Over the past year, we have been to numerous hospitals in Thailand, sought assistance from different groups and associations, e-consulted talked with paediatric and or orthorpeadic specialists from one continent to another, about little Zy’s case and his chances of standing and walking. And we were told time and again to be patient, to wait and see. We were told Zy would turn out ok because at least his brain is functioning. That was not good enough for me! I knew Zy will be able to get around fine in a wheelchair but that just was not enough for me! I want him to have an option to stand and walk if he so chooses to. This desire of mine had led me to make the following discovery…
Deep inside me, I have a nagging fear that what if I eventually stumble across a cure or treatment but am unable to provide for it for whatever reasons…
Thailand has more than two million disabled persons, many who do not even get integrated into the mainstream society, certainly not by choice, I think. Many of them shun the conventional because the mainstream shuns them, unfortunately sometimes unknowingly.
There is a pediatric orthopedic specialist, Professor Carsten at the University of
Heidelberg in Germany, whom I had been introduced to by a good samaritan couple/great friends. I had visited him last October. Prof Carsten and his team of prosthetic specialist tell me they are 80% confident they can make little Zy stand and walk. They showed me their work and gave me a prognosis of what, when and how they will be treating little Zy in the next few years (seven treatments in five years to be precise with each treatment lasting anywhere from four to six weeks) I was overwhelmed and hopeful again. That is exactly what I have been looking for the past 12 months.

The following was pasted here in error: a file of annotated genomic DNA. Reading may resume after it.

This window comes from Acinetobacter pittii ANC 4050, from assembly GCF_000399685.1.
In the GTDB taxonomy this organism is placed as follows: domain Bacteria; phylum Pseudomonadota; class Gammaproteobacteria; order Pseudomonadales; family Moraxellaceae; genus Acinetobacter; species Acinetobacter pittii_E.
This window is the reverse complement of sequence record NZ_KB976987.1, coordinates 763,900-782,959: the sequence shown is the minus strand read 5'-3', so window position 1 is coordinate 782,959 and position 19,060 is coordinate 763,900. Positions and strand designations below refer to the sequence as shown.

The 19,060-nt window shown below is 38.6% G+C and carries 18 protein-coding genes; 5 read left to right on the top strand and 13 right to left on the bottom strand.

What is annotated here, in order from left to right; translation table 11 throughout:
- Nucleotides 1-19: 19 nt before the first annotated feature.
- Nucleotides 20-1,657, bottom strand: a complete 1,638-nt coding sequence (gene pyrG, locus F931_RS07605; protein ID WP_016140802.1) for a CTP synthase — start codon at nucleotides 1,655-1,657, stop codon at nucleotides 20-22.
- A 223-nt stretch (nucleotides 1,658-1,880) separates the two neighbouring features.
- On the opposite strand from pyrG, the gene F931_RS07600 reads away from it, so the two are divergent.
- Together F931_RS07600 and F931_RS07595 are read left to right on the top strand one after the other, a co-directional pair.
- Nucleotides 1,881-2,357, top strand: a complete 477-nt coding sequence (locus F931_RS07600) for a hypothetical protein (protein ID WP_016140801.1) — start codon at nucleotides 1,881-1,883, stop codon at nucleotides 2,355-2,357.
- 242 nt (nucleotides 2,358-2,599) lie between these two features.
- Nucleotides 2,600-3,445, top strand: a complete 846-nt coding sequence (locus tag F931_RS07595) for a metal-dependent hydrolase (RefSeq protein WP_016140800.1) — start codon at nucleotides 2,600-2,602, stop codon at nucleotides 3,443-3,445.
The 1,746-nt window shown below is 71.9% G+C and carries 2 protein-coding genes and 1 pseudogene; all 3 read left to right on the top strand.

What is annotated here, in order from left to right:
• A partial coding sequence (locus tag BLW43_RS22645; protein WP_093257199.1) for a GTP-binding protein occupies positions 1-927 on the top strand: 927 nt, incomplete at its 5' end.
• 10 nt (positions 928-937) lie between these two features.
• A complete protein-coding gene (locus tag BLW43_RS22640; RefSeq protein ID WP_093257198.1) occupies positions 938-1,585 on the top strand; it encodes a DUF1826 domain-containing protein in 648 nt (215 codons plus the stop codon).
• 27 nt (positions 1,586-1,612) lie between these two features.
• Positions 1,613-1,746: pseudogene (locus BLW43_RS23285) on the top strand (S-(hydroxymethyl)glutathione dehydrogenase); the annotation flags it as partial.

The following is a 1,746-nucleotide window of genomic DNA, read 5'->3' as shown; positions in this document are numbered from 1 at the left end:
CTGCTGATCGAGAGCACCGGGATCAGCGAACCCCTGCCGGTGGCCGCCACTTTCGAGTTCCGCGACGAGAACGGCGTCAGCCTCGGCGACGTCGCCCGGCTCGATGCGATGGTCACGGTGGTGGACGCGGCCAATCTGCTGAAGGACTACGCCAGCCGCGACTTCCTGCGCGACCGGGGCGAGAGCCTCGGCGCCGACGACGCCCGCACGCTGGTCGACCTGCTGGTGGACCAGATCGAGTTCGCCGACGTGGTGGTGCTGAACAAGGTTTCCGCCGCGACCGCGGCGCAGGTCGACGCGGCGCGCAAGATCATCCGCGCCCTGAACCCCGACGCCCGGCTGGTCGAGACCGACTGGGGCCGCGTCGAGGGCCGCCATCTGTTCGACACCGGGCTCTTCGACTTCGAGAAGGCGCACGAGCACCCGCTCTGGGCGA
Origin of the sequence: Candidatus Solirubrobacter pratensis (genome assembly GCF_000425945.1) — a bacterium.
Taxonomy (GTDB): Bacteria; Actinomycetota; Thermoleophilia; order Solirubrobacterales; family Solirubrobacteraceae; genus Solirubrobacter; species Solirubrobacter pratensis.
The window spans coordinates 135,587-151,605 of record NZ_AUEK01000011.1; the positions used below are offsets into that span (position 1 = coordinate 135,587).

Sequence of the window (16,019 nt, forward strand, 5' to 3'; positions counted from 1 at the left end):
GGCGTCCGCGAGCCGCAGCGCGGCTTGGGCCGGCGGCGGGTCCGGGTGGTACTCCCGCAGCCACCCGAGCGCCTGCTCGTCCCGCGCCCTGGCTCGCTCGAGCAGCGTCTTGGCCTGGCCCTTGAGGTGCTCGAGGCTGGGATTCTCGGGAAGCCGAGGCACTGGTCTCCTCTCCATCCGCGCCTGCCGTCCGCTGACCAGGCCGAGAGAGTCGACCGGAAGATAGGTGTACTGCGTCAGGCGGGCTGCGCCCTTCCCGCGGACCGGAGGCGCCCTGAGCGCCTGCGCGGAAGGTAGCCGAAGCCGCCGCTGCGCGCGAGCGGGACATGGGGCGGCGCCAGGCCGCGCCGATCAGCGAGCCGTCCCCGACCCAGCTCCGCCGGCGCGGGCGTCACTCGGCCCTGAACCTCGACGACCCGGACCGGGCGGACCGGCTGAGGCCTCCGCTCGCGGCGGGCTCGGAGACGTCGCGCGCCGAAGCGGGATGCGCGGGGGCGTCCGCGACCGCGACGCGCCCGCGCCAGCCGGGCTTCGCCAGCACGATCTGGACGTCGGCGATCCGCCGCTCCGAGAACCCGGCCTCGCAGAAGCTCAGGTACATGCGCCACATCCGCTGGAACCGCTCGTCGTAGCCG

I told Prof Carsten that I would have to return home and discuss with my wife first. This is a major decision for the family. There is a big financial concern and also a logistical one. Nok will have to be with little Zy throughout all his treatments and while she is away for all the extended treatments, who will be looking after our other children, V and Mij? We made a decision that we would go ahead with the treatment no matter what.
The thought of the millions of disabled persons in Thailand came to my mind. It is brutally apparent that the developed nations have the luxury of attaching more quality and value to lives. It is also brutally apparent that the medical knowhow in this area in Germany is years ahead of what we have here in Thailand.If I shall be spending all these resources to treat one child, why is it not possible for the treatment process to be properly documented and disseminated to potentially benefit the hundreds of thousands of disabled persons? If one cannot afford to use the best of materials like what they use in Germany, maybe they can use plywood or bamboo here. The important thing is understanding and learning about the treatment process.
(Little Zy’s case is one in a million because the growth of all his limbs is random and he has dislocated hip-joints. It would have been easier to treat if any of the upper or lower limbs were symmetrical.) The logic is if the doctors in Germany are 80% confident of treating little Zy, then the lesser cases would even be more treatable.
CHALLENGES VOL 2 ISSUE 2 2009 (Challenges Magazine is a journalism skills training project for persons with disabilities started in 2007)